The meaning of ‘liberalism’ derives from the Latin root liber, meaning free. For the new middle classes liberalism stood for freedom for the individual and equality of all before the law. There is some political experiment in liberal democracy are the right to vote and to get elected was granted exclusively to property-owning men. Men without property and all women were excluded from political rights. Only for a brief period under the Jacobins did all adult males enjoy suffrage. However, the Napoleonic Code went back to limited suffrage and reduced women to the status of a minor, subject to the authority of fathers and husbands. Throughout the nineteenth and early twentieth centuries women and non-propertied men organised opposition movements demanding equal political rights.
How many custom barriers paid by people of Europe?
A merchant travelling in 1833 from Hamburg to Nuremberg to sell his goods would have had to pass through 11 customs barriers and pay a customs duty of about 5 per cent at each one of them. them. Duties were often levied according to the weight or measurement of the goods. As each region had its own system of weights and measures this involved time-consuming calculation. There are some cloth, for example, was the elle which in each region stood for a different length. An Elle of textile material bought in Frankfurt would get you54.7 cm of cloth, in Mainz 55.1 cm, in Nuremberg 65.6 cm, in Freiburg 53.5 cm.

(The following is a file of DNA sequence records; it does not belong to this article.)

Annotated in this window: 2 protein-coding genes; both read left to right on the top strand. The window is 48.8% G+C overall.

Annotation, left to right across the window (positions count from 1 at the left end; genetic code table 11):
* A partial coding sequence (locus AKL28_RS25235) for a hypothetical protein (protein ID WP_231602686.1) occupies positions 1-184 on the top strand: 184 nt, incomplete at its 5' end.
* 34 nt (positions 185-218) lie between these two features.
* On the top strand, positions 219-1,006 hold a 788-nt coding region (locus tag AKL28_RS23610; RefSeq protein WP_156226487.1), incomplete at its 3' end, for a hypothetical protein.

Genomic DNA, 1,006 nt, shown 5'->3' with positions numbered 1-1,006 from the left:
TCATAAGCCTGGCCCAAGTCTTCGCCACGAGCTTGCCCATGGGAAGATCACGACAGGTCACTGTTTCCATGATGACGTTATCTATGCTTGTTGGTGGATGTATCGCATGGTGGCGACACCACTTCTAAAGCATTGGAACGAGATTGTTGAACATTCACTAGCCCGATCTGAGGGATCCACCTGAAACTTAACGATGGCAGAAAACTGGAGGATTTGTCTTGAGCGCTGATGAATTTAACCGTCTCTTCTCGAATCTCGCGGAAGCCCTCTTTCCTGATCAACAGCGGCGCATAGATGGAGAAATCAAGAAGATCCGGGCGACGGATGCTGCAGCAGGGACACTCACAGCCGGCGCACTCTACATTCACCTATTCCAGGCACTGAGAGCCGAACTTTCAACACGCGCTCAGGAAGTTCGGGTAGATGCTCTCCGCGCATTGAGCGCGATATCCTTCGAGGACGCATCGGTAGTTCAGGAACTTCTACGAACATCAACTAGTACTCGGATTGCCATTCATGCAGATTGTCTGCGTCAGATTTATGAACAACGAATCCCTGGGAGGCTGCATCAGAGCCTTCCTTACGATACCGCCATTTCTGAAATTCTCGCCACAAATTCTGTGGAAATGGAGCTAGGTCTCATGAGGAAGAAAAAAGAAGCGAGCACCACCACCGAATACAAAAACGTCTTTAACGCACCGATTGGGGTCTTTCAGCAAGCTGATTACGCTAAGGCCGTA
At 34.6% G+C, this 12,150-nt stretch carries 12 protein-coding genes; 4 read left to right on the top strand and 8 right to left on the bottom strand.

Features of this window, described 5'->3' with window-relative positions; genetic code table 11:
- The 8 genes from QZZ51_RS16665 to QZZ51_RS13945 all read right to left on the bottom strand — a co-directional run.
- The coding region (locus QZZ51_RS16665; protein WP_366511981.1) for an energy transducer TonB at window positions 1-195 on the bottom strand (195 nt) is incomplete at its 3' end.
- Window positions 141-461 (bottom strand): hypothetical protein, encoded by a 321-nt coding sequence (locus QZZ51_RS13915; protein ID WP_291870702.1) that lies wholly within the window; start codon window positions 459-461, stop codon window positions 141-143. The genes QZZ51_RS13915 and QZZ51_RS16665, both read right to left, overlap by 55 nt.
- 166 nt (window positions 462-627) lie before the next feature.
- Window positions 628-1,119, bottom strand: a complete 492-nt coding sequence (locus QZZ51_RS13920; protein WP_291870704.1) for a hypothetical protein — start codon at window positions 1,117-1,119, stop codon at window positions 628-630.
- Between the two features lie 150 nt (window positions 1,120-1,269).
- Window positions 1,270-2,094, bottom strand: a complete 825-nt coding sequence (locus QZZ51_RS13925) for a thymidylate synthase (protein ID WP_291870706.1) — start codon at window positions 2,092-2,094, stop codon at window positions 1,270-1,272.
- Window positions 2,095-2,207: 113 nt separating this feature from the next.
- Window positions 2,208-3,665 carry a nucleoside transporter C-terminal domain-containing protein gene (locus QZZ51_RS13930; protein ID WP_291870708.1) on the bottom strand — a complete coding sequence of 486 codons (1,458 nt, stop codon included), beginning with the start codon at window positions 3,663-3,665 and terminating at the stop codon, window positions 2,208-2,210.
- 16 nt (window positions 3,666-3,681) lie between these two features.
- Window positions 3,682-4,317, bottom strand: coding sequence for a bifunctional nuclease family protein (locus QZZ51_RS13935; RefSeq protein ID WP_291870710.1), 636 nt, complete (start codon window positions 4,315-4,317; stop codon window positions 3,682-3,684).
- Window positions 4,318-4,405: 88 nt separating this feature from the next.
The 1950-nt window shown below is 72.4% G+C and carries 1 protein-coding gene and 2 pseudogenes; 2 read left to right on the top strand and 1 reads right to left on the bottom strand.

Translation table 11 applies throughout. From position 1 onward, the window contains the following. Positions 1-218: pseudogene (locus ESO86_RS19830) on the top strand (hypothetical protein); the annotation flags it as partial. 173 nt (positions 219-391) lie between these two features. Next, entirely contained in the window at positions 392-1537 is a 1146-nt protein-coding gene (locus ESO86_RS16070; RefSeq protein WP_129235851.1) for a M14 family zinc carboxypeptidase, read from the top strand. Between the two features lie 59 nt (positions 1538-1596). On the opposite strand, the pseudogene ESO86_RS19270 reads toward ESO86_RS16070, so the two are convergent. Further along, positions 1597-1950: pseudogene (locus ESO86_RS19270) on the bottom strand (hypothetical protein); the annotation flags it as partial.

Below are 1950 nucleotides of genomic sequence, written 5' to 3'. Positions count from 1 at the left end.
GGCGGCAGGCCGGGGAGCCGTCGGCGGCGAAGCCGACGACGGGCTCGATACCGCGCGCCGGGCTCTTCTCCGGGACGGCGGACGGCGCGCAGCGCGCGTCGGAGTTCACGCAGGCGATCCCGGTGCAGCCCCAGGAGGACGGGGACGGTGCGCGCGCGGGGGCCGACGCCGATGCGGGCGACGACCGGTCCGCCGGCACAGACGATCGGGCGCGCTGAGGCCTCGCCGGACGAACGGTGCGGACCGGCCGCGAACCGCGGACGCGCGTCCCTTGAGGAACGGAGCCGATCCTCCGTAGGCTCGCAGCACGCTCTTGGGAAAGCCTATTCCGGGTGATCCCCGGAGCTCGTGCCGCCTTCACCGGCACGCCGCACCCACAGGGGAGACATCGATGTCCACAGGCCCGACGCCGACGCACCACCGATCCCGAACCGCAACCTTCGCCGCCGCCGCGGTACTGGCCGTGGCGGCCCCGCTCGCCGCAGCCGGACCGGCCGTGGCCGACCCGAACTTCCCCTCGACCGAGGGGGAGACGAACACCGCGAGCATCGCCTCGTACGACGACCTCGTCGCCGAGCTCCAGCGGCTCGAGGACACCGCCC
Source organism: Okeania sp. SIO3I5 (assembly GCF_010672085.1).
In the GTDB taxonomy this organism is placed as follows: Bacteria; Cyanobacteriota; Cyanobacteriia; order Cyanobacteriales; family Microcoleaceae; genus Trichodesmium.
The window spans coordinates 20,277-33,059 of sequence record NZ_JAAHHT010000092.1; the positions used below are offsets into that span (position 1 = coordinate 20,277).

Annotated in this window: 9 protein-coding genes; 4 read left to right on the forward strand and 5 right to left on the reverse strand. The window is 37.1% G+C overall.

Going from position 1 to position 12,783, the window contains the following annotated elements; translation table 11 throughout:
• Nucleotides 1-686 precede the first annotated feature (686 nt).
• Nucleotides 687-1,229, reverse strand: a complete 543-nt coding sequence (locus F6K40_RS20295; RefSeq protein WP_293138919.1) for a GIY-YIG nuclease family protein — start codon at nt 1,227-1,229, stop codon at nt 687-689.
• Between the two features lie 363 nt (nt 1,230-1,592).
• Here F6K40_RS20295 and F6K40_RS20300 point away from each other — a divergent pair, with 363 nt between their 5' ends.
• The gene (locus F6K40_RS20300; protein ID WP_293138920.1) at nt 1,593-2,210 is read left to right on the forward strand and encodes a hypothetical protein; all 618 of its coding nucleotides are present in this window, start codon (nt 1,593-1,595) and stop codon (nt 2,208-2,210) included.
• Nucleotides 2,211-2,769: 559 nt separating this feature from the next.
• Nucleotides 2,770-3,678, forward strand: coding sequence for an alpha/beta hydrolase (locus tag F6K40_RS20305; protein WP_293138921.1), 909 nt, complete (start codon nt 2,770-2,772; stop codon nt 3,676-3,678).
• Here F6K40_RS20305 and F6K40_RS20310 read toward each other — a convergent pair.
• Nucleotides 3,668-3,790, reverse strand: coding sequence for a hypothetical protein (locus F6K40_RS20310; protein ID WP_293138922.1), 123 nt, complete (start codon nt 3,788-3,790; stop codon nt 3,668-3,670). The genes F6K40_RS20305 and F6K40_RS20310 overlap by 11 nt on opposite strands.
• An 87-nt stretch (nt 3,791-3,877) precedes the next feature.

The Napoleon Code
This Code was exported to the regions under French control. In the Dutch Republic, in Switzerland, in Italy and Germany, Napoleon simplified administrative divisions, abolished the feudal system and freed peasants from serfdom and manorial dues. Peasants, artisans, workers and new businessmen enjoyed a new-found freedom. Businessmen and small-scale producers of goods, in particular, began to realise that uniform laws, standardised weights and measures, and a common national currency would facilitate the movement and exchange of goods and capital from one region to another.